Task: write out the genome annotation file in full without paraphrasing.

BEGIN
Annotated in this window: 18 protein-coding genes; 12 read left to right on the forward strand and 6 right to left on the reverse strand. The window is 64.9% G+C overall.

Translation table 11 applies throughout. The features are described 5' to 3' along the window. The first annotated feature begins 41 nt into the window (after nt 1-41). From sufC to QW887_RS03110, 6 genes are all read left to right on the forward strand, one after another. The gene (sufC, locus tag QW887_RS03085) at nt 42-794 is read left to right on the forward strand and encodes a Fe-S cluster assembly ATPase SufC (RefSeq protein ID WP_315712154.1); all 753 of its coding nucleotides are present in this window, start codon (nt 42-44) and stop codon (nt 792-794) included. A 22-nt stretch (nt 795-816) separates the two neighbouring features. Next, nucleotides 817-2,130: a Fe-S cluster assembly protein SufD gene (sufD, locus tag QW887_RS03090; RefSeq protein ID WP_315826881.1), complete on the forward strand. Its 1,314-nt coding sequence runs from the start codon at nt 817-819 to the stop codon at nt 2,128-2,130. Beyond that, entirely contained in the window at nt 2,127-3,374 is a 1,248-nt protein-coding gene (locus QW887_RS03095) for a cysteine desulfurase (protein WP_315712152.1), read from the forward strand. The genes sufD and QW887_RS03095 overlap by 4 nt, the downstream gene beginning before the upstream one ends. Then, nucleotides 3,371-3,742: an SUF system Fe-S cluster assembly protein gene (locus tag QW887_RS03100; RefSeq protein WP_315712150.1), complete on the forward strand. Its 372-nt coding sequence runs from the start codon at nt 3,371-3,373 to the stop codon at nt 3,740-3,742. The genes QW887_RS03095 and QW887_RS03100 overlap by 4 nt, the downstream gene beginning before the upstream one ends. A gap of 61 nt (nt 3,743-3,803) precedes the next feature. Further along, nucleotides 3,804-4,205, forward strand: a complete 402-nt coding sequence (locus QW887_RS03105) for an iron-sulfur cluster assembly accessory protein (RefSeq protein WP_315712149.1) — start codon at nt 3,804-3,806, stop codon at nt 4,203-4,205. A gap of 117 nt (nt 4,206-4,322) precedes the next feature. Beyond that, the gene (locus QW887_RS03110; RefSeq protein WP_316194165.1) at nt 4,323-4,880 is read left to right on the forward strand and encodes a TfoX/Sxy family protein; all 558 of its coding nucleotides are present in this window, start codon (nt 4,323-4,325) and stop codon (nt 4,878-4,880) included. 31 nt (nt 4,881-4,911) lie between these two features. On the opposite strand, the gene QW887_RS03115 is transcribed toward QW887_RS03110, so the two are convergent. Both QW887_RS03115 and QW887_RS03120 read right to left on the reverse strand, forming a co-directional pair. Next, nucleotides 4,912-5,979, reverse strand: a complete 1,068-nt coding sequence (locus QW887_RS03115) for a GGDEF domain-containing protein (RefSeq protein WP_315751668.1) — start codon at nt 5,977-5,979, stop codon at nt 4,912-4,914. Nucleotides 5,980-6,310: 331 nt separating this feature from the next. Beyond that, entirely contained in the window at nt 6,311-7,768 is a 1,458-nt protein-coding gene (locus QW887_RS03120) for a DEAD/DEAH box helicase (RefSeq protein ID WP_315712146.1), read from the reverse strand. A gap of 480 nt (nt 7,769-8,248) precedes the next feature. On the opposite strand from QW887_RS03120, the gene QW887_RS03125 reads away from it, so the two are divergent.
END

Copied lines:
Annotated in this window: 18 protein-coding genes; 12 read left to right on the forward strand and 6 right to left on the reverse strand. The window is 64.9% G+C overall.

Translation table 11 applies throughout. The features are described 5' to 3' along the window. The first annotated feature begins 41 nt into the window (after nt 1-41). From sufC to QW887_RS03110, 6 genes are all read left to right on the forward strand, one after another. The gene (sufC, locus tag QW887_RS03085) at nt 42-794 is read left to right on the forward strand and encodes a Fe-S cluster assembly ATPase SufC (RefSeq protein ID WP_315712154.1); all 753 of its coding nucleotides are present in this window, start codon (nt 42-44) and stop codon (nt 792-794) included. A 22-nt stretch (nt 795-816) separates the two neighbouring features. Next, nucleotides 817-2,130: a Fe-S cluster assembly protein SufD gene (sufD, locus tag QW887_RS03090; RefSeq protein ID WP_315826881.1), complete on the forward strand. Its 1,314-nt coding sequence runs from the start codon at nt 817-819 to the stop codon at nt 2,128-2,130. Beyond that, entirely contained in the window at nt 2,127-3,374 is a 1,248-nt protein-coding gene (locus QW887_RS03095) for a cysteine desulfurase (protein WP_315712152.1), read from the forward strand. The genes sufD and QW887_RS03095 overlap by 4 nt, the downstream gene beginning before the upstream one ends. Then, nucleotides 3,371-3,742: an SUF system Fe-S cluster assembly protein gene (locus tag QW887_RS03100; RefSeq protein WP_315712150.1), complete on the forward strand. Its 372-nt coding sequence runs from the start codon at nt 3,371-3,373 to the stop codon at nt 3,740-3,742. The genes QW887_RS03095 and QW887_RS03100 overlap by 4 nt, the downstream gene beginning before the upstream one ends. A gap of 61 nt (nt 3,743-3,803) precedes the next feature. Further along, nucleotides 3,804-4,205, forward strand: a complete 402-nt coding sequence (locus QW887_RS03105) for an iron-sulfur cluster assembly accessory protein (RefSeq protein WP_315712149.1) — start codon at nt 3,804-3,806, stop codon at nt 4,203-4,205. A gap of 117 nt (nt 4,206-4,322) precedes the next feature. Beyond that, the gene (locus QW887_RS03110; RefSeq protein WP_316194165.1) at nt 4,323-4,880 is read left to right on the forward strand and encodes a TfoX/Sxy family protein; all 558 of its coding nucleotides are present in this window, start codon (nt 4,323-4,325) and stop codon (nt 4,878-4,880) included. 31 nt (nt 4,881-4,911) lie between these two features. On the opposite strand, the gene QW887_RS03115 is transcribed toward QW887_RS03110, so the two are convergent. Both QW887_RS03115 and QW887_RS03120 read right to left on the reverse strand, forming a co-directional pair. Next, nucleotides 4,912-5,979, reverse strand: a complete 1,068-nt coding sequence (locus QW887_RS03115) for a GGDEF domain-containing protein (RefSeq protein WP_315751668.1) — start codon at nt 5,977-5,979, stop codon at nt 4,912-4,914. Nucleotides 5,980-6,310: 331 nt separating this feature from the next. Beyond that, entirely contained in the window at nt 6,311-7,768 is a 1,458-nt protein-coding gene (locus QW887_RS03120) for a DEAD/DEAH box helicase (RefSeq protein ID WP_315712146.1), read from the reverse strand. A gap of 480 nt (nt 7,769-8,248) precedes the next feature. On the opposite strand from QW887_RS03120, the gene QW887_RS03125 reads away from it, so the two are divergent.